noise-induced hearing loss.

Lusk's recent study on noise-induced
hearing loss among Midwestern con-
struictioni workers will appear in the July
issue of the American Association of
Industrial Hygiene Journal.
The study focused on operating engi-
neers, carpenters, plumbers and pipefit-
ters who were asked if they used hear-
ing protection devices such as ear plugs
or ear muffs.

Ann Arbor resident Karen Burek and her daughter, Elizabeth Stemphar, take
part in yesterday's Run Around the Diag.
KineSiology charity
r un 4kr a ised $ 4500

By Nikita Easley
For the Daly
Not even the lore of sleeping in on
a Sunday morning could stop more
than 150 students and Michigan res-
idents from participating in the 5th
annual Run Around the Diag for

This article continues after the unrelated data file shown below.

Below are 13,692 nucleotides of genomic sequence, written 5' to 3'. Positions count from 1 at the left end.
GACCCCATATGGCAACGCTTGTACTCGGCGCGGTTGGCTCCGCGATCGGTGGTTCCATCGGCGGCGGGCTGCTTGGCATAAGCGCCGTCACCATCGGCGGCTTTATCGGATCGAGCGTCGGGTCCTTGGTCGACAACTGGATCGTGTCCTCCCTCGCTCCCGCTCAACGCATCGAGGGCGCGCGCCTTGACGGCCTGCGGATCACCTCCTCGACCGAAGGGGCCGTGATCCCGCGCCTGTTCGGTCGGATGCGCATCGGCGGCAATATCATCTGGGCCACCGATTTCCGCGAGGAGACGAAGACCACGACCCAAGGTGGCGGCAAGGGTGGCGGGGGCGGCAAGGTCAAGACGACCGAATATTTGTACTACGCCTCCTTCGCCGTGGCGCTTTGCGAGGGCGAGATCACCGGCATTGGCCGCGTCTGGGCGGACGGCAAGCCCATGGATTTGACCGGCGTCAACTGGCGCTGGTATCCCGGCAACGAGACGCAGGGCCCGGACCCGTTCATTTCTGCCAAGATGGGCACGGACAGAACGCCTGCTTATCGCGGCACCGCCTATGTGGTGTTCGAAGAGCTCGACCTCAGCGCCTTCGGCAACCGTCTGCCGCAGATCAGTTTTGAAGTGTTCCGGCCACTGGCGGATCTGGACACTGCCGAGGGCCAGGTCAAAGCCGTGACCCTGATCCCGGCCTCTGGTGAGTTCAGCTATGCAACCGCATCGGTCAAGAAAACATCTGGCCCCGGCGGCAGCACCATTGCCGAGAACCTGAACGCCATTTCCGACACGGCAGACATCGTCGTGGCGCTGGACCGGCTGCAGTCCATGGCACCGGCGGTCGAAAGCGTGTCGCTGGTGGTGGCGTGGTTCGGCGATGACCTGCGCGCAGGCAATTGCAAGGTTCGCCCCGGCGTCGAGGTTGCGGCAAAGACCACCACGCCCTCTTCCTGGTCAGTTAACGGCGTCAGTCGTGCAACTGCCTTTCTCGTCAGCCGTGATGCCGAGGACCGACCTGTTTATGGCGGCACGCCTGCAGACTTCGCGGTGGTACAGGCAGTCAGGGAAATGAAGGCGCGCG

charity yesterday.
T'he run, which consisted of a 5K,
10K. 2-mile walk and arelay of 4 by
1 miles, helped raise more than $500
for the Division of Kinesiology
Emergency Scholarship Fund and the
Peace Neighborhood Center.
Owner of Elimo's Fshirts Elmo
Morales. a 1968 Kinesiology gradu-
ate, co-founded the run.
"The race is a vehicle to fundraise
for the School of Kinesiology and
the Peace Neighborhood center,"
Morales said. "I believe in helping
until it helps."
In addition to raising money
for charities, RATE) gives
Kincsiology students experience
in sports management and mar-
keting. Kitnesiology students who
helped organize the run earned
two credit hours in the school.
"RATD was originally started
to ;live Kinesiology students
experience with marketing in
sports," said Brad Brady, co-
founder of RAFD. "It's just
putting to practice what they
learn in the classroom."
The idea to run around the Diag
to raise money was Morales' vision,